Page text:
B. Single-phase Short Circuits Similar calculations have been conducted for single-phase short circuits, as determined by [13]. Simulation results show that when single-phase SCs occur, the cross-bonding of the cable sheaths does not affect the induced voltage. This is expected since during a single-phase SC the 3-phase cables do not carry symmetrical fault currents. Therefore, the transposition applied to the sheaths does not eliminate the induced voltage as it is not equally induced from the three phases. Fig. 16 illustrates the sheath voltage profile corresponding to phase a and b of a 3-phase cable system. The single phase short circuit occurs in phase a. In the examined cable arrangement sheaths are grounded at both ends with a 2 Ohm grounding resistance, while five cross-bondings are applied. The voltage profile shows that the voltage at both sheaths is equally significant, since the cross-bonding does not help in the mitigation of the sheath induced voltages.

Fig. 14. Induced voltage at sheaths. Cable sheaths grounded at both ends and cross-bonded at five points (every 3060 m). 3-Phase Short Circuit at the Wind Park side.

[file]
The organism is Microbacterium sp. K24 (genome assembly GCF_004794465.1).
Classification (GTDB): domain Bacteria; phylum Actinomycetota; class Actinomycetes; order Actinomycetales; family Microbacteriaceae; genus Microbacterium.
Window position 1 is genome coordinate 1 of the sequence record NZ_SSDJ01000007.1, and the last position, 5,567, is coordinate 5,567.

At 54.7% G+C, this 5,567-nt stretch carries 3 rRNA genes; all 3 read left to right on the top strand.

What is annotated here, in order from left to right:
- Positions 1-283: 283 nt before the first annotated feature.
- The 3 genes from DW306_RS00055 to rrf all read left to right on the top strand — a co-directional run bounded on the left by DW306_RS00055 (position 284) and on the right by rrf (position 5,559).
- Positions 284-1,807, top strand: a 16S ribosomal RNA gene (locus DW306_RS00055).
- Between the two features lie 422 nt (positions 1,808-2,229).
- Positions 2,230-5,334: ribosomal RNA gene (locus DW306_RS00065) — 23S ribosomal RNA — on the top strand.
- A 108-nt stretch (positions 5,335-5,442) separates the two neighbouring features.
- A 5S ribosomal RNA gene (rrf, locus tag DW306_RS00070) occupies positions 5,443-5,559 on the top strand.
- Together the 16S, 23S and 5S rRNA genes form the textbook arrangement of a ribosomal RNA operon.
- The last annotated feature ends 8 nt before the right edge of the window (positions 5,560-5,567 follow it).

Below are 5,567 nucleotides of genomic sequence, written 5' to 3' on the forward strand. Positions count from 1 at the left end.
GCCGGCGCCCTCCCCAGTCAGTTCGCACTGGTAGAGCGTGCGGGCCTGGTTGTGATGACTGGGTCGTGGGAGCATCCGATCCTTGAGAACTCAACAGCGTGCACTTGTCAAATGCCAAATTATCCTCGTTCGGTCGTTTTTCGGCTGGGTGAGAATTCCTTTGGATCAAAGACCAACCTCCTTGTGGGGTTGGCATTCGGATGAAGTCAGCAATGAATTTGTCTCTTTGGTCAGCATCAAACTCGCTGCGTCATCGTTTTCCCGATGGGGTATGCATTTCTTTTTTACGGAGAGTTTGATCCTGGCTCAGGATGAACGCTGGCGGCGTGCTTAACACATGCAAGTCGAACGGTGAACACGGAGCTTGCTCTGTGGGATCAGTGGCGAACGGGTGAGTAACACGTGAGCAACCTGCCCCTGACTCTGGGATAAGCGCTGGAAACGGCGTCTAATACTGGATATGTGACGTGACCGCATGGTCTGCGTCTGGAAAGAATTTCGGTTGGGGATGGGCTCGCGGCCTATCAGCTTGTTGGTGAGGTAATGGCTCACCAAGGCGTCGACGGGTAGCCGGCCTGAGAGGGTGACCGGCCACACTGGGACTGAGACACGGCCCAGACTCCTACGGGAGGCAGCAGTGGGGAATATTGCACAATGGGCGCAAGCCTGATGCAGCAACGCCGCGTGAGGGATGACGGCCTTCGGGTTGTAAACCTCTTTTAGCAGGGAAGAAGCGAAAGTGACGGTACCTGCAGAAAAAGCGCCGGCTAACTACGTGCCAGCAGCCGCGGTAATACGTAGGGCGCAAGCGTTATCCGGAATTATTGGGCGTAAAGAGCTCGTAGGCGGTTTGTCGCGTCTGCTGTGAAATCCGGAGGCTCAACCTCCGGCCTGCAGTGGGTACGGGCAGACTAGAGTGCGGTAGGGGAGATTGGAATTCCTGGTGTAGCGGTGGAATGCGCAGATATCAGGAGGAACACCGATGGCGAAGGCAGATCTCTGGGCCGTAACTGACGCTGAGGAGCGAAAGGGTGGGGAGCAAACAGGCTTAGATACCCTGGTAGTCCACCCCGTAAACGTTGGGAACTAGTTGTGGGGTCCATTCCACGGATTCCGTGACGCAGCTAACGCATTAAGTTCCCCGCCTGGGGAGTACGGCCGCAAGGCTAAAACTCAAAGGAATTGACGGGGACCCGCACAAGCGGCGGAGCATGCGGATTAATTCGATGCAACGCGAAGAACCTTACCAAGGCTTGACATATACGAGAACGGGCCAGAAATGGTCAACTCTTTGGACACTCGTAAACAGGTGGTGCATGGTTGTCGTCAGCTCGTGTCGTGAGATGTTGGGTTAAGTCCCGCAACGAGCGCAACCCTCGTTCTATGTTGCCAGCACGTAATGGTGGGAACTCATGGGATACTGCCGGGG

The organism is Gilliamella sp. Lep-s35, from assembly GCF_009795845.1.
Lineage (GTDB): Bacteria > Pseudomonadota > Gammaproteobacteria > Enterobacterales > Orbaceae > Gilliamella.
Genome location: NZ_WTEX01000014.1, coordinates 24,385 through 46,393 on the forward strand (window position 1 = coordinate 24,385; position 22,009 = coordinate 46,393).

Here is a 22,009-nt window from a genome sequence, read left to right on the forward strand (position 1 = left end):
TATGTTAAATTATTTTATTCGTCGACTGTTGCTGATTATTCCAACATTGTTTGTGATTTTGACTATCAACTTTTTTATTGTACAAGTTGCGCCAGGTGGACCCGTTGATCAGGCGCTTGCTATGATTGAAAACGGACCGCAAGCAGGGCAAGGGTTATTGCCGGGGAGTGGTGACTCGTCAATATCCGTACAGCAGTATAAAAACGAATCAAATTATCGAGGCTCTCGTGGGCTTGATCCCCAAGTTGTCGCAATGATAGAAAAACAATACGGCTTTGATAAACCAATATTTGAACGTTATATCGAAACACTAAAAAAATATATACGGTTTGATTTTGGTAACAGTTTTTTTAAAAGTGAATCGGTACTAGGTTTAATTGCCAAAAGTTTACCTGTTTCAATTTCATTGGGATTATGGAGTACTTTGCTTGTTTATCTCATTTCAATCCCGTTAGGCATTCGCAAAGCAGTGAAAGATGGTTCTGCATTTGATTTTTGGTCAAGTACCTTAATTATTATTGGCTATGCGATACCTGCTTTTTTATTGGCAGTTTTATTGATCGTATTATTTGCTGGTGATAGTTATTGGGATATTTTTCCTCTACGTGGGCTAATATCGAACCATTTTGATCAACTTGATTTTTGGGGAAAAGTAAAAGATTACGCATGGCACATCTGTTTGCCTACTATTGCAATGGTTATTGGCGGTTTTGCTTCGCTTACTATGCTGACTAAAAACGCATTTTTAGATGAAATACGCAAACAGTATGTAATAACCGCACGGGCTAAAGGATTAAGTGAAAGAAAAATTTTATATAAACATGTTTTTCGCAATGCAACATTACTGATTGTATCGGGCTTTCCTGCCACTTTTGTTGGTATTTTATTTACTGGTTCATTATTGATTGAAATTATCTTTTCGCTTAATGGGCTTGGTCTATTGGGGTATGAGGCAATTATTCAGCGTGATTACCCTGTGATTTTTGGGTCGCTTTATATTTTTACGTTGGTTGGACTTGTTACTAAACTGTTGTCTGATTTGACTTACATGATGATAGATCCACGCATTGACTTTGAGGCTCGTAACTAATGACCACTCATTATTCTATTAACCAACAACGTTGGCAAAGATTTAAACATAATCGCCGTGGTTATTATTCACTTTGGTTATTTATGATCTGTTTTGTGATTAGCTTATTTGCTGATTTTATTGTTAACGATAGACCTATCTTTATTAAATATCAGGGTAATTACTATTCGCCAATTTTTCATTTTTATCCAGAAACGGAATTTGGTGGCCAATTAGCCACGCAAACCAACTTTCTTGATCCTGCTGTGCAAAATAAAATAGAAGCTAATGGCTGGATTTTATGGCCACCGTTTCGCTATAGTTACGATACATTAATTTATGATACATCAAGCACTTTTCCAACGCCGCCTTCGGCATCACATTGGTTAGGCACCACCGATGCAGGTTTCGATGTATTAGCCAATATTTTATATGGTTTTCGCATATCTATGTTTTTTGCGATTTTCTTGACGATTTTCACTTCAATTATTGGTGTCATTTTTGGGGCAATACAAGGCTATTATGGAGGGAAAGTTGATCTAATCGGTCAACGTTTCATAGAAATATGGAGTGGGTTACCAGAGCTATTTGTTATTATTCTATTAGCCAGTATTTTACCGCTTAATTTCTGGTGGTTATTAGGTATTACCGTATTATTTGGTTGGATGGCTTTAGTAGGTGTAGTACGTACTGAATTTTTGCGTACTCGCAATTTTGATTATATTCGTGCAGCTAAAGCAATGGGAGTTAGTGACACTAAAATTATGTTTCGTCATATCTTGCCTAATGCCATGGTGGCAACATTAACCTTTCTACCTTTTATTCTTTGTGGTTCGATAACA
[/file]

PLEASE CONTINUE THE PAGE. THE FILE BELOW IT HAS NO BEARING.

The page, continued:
In order to further reduce the induced voltage additional measures such as Sheath Voltage Limiters (SVLs) must be used [14]. The SVLs are non linear devices connected between the sheaths and earth, usually installed at the points of the sheath cross-bonding. Under normal operating conditions, the SVLs behave as an open circuit. When the sheath voltage increases over the rated SVL voltage, the SVL grounds the sheath at the installation point to reduce the overvoltage. Since in this analysis the transient behavior of the short circuit and the SVLs is not examined, the SVLs when energized are treated as grounding points with specified grounding resistances. Fig. 15 shows the sheath voltage for the case of five SVLs connected at the five sheath cross-bonding points. The respective sheath voltage profile of the arrangement without the SVLs is shown in Fig. 14. In Fig. 15, the voltage profiles represent different combinations of grounding resistances, where Rearth,ext corresponds to the grounding resistance at the cable ends and Rearth,int to the grounding resistance at the SVLs. As shown, the voltage is reduced to a maximum of 300V depending on the value of the grounding resistances.

Fig. 16. Induced voltage at sheaths. Cable sheaths are grounded at both ends with 2 Ohm grounding resistances and cross-bonded at five points. Single-phase a SC at the Wind Park side .